Current law does not permit VA to replace a veteran’s government-furnished headstone to inscribe the deceased veteran’s surviving spouse or dependent who is interred with the veteran. This bill would authorize VA to replace a veteran’s headstone to ensure it rightfully honors the spouse or dependent that is laid to rest with the veteran. 

It would also authorize VA to replace a headstone that has been used to mark the grave of a spouse or dependent that precedes the veteran. Currently, VA lacks the authority to furnish a headstone for an eligible spouse or dependent who precedes an eligible veteran in death and is interred in a private or tribal cemetery. 

The VFW is also glad this bill would establish a retroactive effective date to authorize VA to properly recognize a spouse or dependent who is already interred with an eligible veteran, but lacks the proper recognition on the veteran’s headstone. The VFW would, however, recommend that this subcommittee amend this bill to align the effective date with Public Law 115-136, which corrected the disparity of eligibility for headstones between spouses and dependents. It authorized VA to provide headstones for certain spouses and dependents who die on or after November 11, 1998. The VFW urges this subcommittee to establish the same effective date for this authority.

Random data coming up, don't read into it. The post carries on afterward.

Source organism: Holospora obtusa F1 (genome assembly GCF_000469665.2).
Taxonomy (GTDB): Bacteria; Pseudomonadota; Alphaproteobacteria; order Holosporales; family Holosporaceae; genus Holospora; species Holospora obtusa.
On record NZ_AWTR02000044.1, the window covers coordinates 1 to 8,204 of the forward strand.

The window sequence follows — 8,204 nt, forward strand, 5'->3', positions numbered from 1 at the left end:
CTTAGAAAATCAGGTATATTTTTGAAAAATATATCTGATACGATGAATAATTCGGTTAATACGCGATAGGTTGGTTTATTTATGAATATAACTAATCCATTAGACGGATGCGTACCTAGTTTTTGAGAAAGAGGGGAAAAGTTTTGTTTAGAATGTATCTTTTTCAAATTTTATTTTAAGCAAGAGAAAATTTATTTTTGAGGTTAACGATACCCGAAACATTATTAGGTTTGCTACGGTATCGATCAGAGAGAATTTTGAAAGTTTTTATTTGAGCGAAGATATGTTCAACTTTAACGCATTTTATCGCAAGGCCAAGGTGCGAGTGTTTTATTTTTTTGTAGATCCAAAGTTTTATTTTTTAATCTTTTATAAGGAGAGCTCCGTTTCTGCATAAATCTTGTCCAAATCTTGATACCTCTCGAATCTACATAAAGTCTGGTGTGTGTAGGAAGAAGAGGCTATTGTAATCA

H.R., 1199, the VA Website Accessibility Act of 2019

The VFW supports this legislation which would require VA to ensure its websites and kiosks meet accessibility requirements. With VA’s increased reliance on websites, such as eBenefits and My HealtheVet, to communicate with veterans and kioks at VA medical centers to check in for appointments, VA must ensure all veterans have the ability to utilize such modalities. 

H.R. 1200, the Veterans' Compensation Cost-of-Living Adjustment Act of 2019

The VFW supports this legislation which would increase VA compensation for veterans and survivors, and adjust other benefits by providing a cost-of-living adjustment (COLA). The VFW is pleased to support any bill increasing COLA for our veterans, however, we would prefer to make COLA increases permanent and automatic.